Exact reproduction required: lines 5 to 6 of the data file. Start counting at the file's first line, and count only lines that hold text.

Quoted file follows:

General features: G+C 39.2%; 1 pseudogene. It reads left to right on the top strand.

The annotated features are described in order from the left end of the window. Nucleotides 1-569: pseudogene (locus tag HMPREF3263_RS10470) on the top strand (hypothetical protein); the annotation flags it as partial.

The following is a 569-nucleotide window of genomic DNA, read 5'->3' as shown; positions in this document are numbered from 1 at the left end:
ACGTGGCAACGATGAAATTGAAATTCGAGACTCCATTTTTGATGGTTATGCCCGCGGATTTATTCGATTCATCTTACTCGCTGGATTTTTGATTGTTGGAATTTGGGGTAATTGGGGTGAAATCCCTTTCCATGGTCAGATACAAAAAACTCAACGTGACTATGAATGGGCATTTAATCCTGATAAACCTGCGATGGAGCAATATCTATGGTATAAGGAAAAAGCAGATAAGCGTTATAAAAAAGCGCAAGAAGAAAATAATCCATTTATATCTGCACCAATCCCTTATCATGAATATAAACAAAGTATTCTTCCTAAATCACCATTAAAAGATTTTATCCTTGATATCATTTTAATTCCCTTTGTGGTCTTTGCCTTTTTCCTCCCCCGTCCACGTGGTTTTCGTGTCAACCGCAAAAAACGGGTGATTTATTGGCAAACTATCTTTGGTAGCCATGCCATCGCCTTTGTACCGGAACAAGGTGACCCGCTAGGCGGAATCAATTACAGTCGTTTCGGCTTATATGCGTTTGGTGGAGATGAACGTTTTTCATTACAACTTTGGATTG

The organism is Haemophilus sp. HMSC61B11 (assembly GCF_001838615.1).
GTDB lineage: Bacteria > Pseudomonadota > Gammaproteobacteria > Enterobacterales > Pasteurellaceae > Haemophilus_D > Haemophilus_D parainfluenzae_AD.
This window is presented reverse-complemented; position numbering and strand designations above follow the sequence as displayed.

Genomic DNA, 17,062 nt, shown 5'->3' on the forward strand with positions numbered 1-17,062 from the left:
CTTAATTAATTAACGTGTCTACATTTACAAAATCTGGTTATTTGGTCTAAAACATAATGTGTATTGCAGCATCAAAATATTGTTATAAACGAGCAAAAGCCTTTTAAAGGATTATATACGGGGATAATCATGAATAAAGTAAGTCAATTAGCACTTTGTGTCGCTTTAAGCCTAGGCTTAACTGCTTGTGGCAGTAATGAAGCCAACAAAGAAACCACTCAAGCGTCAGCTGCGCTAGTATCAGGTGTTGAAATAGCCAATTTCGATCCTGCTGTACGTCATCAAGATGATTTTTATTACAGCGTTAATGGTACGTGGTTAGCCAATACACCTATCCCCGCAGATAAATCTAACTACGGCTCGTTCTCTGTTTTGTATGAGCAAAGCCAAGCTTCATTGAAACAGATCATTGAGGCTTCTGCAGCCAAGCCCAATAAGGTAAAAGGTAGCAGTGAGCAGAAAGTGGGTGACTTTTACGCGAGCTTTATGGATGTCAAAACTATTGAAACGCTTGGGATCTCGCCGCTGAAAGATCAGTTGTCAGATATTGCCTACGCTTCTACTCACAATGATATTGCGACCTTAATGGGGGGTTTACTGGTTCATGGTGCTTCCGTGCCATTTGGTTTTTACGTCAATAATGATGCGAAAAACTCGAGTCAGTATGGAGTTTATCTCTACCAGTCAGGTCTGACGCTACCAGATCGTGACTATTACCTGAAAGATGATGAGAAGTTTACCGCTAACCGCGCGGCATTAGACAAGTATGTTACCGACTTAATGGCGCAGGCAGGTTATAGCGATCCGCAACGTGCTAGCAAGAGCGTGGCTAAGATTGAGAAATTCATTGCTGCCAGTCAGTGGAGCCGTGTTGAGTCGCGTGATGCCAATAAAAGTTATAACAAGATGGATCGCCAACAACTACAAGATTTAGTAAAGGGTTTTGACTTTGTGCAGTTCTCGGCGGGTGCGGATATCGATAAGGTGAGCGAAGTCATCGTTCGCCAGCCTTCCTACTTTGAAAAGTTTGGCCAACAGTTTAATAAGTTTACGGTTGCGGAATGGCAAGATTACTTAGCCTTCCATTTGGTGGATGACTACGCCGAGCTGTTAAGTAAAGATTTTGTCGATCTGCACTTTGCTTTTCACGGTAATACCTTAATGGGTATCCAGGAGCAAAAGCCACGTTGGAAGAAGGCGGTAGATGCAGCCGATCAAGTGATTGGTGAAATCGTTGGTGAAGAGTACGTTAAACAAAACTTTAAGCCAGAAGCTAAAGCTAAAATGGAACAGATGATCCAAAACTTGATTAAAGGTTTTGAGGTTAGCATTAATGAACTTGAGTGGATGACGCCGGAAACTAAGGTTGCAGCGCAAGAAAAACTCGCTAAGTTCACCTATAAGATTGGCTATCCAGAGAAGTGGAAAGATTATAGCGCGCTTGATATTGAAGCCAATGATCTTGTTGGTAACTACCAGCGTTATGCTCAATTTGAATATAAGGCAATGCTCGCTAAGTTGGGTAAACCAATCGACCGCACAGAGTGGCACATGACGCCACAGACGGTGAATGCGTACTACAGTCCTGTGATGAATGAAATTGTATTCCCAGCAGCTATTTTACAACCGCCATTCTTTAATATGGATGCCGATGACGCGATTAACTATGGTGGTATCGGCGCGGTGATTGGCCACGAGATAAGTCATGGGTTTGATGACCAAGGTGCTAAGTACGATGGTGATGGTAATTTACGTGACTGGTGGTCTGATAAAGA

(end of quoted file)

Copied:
The organism is Haemophilus sp. HMSC61B11 (assembly GCF_001838615.1).
GTDB lineage: Bacteria > Pseudomonadota > Gammaproteobacteria > Enterobacterales > Pasteurellaceae > Haemophilus_D > Haemophilus_D parainfluenzae_AD.